Veterans History project gives us a chance to connect to our past Guest Commentary By Sen. John Thune South Dakotans from all walks of life have a long history of answering the call to serve in our nationâ�?�?s armed forces. This high rate of service means that South Dakota is home to a great many veterans. In fact, it is difficult to imagine a life in South Dakota that has not been touched by someone who has served our country. In 2000, Congress authorized the creation of a national Veterans History Project through the Library of Congress. Through this project, Americans have the opportunity to collect and preserve the stories of the veterans who have touched their lives and make them a part of a national celebration of their service. The Veterans History Project encourages people to tape interviews with veterans, or to send copies of letters, diaries, or photos that help share the experience of veterans with the American people. I recently interviewed my father, Harold Thune, not only so his story could be preserved as part of the Veterans History Project, but also to better understand how the events which transpired over the Pacific during World War II affected the man who returned to Murdo to raise his family and live his life. Like so many of his generation, the attack on Pearl Harbor inspired my dad to join the Navy, where he was drawn to fighter planes. He flew F-6s and F-8s off the USS Intrepid, where he was involved in several combat missions. He even survived a crash that resulted from a faulty tire bursting on takeoff. Sadly, in his squadron of 54 pilots, 12 did not return home. The Veterans History Project inspired me to interview my dad and to preserve his memories as a part of our nationâ�?�?s history. Video segments from our interview can be found on my Senate website at: http://thune.senate.gov. Just click on the Veterans History Project button. It has been a meaningful experience for me to learn more about my dadâ�?�?s service during World War II. I would like to encourage South Dakotans to consider participating in the Veterans History Project by interviewing their own loved ones or exploring their war-time writings. We lose part of our history every day, and I hope others will join in capturing these memories to share with family and contribute to this important collection. For more information, please visit: http://www.loc.gov/vets/.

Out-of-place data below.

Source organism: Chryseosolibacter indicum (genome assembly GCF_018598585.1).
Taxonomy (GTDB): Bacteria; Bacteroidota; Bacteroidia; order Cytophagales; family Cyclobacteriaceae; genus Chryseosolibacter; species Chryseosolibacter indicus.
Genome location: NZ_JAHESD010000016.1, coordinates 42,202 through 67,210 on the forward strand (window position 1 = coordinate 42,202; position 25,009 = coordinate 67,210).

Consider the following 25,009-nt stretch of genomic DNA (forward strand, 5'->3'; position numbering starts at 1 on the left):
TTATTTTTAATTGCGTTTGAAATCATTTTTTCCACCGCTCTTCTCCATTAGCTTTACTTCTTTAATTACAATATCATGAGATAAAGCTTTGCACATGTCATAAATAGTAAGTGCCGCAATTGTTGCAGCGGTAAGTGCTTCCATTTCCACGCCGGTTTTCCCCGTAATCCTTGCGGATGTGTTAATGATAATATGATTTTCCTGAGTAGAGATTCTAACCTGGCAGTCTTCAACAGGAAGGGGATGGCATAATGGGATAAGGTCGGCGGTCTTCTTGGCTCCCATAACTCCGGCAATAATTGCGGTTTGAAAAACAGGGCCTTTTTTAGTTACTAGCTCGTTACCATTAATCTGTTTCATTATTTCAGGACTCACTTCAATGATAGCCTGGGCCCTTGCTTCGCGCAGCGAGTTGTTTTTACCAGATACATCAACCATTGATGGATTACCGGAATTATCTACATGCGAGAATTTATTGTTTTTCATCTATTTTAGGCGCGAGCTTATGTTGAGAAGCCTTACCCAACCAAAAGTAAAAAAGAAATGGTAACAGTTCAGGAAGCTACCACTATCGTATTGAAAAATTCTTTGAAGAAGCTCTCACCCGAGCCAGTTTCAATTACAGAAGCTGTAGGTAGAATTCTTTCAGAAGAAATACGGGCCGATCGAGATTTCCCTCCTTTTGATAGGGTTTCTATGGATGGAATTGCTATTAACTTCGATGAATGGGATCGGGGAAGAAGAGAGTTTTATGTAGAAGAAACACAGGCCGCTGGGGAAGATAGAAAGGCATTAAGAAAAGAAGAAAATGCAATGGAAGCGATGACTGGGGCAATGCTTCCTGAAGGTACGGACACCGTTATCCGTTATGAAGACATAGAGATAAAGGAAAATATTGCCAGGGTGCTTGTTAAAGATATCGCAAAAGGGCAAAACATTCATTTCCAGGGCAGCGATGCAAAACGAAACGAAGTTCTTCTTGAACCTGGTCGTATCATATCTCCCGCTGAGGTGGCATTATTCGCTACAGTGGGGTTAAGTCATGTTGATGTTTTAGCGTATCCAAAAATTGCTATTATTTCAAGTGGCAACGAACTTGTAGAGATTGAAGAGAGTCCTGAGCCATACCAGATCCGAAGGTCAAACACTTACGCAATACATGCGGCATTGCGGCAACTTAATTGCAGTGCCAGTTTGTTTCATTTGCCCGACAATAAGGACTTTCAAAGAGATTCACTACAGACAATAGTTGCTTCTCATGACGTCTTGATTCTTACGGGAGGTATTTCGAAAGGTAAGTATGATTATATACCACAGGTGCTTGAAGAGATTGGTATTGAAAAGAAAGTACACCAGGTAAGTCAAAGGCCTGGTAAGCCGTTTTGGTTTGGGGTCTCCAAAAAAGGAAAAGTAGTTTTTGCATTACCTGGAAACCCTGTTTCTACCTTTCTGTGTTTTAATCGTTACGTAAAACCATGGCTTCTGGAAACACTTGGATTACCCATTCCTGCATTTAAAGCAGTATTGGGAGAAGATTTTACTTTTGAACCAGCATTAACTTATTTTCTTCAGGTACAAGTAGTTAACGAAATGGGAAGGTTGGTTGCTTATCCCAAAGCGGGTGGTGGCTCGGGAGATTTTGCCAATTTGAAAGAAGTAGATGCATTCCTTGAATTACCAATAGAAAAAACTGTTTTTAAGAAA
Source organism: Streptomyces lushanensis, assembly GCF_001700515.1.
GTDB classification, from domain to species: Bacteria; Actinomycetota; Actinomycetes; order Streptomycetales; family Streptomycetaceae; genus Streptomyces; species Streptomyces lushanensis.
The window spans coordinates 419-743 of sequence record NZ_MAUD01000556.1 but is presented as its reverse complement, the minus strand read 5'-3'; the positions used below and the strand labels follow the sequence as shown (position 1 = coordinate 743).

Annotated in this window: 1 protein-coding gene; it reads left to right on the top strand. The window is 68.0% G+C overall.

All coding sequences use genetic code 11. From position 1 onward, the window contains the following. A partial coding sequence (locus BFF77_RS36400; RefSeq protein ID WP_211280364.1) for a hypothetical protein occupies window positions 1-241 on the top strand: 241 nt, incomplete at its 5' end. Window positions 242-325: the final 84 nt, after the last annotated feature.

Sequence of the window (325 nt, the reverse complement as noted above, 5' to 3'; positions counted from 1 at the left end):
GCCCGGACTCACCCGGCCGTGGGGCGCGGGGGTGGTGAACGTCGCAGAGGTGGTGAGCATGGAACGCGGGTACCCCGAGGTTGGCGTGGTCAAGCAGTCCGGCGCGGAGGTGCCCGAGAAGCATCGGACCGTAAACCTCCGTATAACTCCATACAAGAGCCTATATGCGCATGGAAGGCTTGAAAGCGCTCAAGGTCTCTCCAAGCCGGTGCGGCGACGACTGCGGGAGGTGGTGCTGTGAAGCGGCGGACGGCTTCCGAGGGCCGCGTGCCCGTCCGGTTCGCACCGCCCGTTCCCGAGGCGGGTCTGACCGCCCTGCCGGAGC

By David Lias For most people in Vermillion, Cheryl Miller and Pamella Jackson have been merely images on newsprint. The … Read Article